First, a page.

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Bosnia: Icy struggle for many migrants stuck in freezing tents

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Thousands of refugees and migrants urgently need proper shelter in Bosnia-Herzegovina after weeks outdoors in freezing cold, the UN has warned.

Some 2,500 people are in unheated tents or sleeping rough near the northern town of Bihac. A UN official says some are now being moved to heated tents.

Local authorities have refused to reopen a nearby reception centre.

Instead hundreds have been forced to return to a temporary camp that was ravaged by fire last month.

Peter Van der Auweraert of the UN’s International Organisation for Migration (IOM) has tweeted photos of the basic tents erected at the Lipa camp by the Bosnian army a few days ago.

But his latest post is upbeat. Lipa is carpeted with heavy snow, he says, so the relocation of migrants to heated tents, now under way, is an “important step forward”. The new tents were brought in by the army.

The camp was set up hastily in the summer when the coronavirus pandemic forced crisis measures including border closures.

But aid agencies pulled out of the camp in December, saying it was unsustainable without water and electricity.

Some residents forced to leave the facility looted equipment and set fire to tents, police said.

However, about 900 migrants had to go back there, after local officials refused to let them move to the empty reception centre in Bihac. Another 1,500 are struggling in primitive conditions elsewhere near the town.

The migrants are from South Asia, Africa and the Middle East, and got stuck in Bosnia while trying to reach Croatia, an EU member state seen as a gateway to the EU.

Some of the migrants have refused to use the tents in Lipa because they lack heating and sanitation. Some also went on hunger strike, angry at the lack of amenities.

But on Tuesday many did receive Red Cross food parcels.

“We want people in proper reception centres where they have access to services, like the 6,000 other people in Bosnia,” Mr Van der Auweraert, the IOM’s head in Bosnia-Herzegovina, told the BBC’s Balkans correspondent Guy De Launey at Lipa.

The IOM says about 8,500 non-EU migrants are living in Bosnia, still hoping to get to northern Europe.

“Here is too much cold. You know, the weather is rainy and the weather is very cold, and we can’t sleep in here,” one migrant told our correspondent.

In recent years thousands of people, including refugees from the conflicts in Afghanistan and Syria, have entered Bosnia hoping to get asylum in the EU.

Bosnia’s central government ordered the reopening of a reception centre in an old factory on the outskirts of Bihac, but the local authorities refused.

The city’s mayor, Suhret Fazlic, told the BBC: “We are not satisfied with approach of EU – people coming from Greece and Bulgaria want to get to Croatia, but stuck in Bihac.”

The EU has told the Bosnian authorities that they “must assume their responsibilities”. The country of 3.5m has ambitions to join the EU.

On Wednesday the bloc’s foreign policy chief Josep Borrell said the EU had funded the still empty shelter in Bihac, but Bosnian officials had “ignored repeated appeals to provide basic and secure living conditions and humane treatment”.

His spokesman Peter Stano said “over the last two years, we provided over 90m euros (£81m; $110m) for centres, equipment, medical and social care.

“We need them to move – not play political games with people’s lives,” he complained.

Read from source: https://www.bbc.com/news/world-europe-55589090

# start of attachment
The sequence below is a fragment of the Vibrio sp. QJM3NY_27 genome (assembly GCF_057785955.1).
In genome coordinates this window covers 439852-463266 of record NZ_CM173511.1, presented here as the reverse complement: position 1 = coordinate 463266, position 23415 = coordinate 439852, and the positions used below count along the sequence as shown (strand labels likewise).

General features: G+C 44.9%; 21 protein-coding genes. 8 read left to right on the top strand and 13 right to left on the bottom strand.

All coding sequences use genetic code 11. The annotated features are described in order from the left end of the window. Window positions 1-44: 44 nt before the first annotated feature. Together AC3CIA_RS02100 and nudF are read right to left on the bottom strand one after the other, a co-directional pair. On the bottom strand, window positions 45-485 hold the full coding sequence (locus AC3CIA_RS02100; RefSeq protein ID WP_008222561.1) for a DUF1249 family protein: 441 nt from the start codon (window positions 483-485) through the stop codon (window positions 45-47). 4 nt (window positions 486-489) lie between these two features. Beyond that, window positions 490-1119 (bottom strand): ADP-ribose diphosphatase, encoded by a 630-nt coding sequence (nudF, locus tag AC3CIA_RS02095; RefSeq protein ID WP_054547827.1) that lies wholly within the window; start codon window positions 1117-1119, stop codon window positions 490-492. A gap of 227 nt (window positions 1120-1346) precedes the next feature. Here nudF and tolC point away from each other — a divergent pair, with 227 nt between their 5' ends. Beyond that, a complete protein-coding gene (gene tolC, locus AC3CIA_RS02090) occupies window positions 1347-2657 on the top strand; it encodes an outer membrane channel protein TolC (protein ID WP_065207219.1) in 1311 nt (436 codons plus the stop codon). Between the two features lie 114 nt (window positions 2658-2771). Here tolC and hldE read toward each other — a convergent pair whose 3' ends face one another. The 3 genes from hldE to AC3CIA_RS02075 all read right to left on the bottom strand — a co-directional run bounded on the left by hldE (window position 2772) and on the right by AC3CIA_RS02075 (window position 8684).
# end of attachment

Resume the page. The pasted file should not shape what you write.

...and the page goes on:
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Ursula von der Leyen offers speedy response to Ukraine’s bid to join EU

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European Commission chief Ursula von der Leyen said the civilian deaths in the Ukrainian town of Bucha showed the “cruel face” of Russia’s army and pledged to try to speed Ukraine’s bid to become a member of the European Union.

During a visit to Bucha on Friday, where forensic investigators started to exhume bodies from a mass grave, Von der Leyen looked visibly moved by what she saw in the town northwest of Kyiv where Ukrainian officials say hundreds of civilians were killed by Russian forces.

Russia denies targeting civilians and has called the allegations that Russian forces executed civilians in Bucha while they occupied the town a “monstrous forgery”.

As EU officials were about to arrive in Kyiv, at least 50 people were killed and many more wounded in a missile strike at a railway station packed with civilians fleeing the threat of a major Russian offensive in eastern Ukraine.

At a news conference, Von der Leyen condemned what she called “the cynical behaviour” of those who wrote “for our children” on the weapons found near the scene.

Saying the EU could never match the sacrifice of Ukraine, Von der Leyen offered it a speedier start to its bid for bloc membership.

Handing the president, Volodymyr Zelenskiy, a questionnaire which will form a starting point for a decision on membership, she said: “It will not as usual be a matter of years to form this opinion but I think a matter of weeks.”

Zelenskiy told the same news conference he would come back with answers in a week.

“Russia will descend into economic, financial and technological decay, while Ukraine is marching towards the European future, this is what I see,” Von der Leyen said.

Earlier in Bucha, she told reporters: “The unthinkable has happened here. We have seen the cruel face of Putin’s army. We have seen the recklessness and the cold-heartedness with which they have been occupying the city.”

Von der Leyen’s trip to Kyiv was aimed at offering Zelenskiy moral and some financial support.

She pledged her support for Ukraine to “emerge from the war as a democratic country”, something, she said, the European Union and other donors would help with.

Josep Borrell, the EU’s chief diplomat, said he hoped the EU could allocate a further €500m (£420m) to Ukraine for arms purchases in a couple of days.

Zelenskiy has urged Brussels to do more to punish Russia, including banning purchases of Russian oil and gas, and has called on the EU to accept Ukraine as a full member.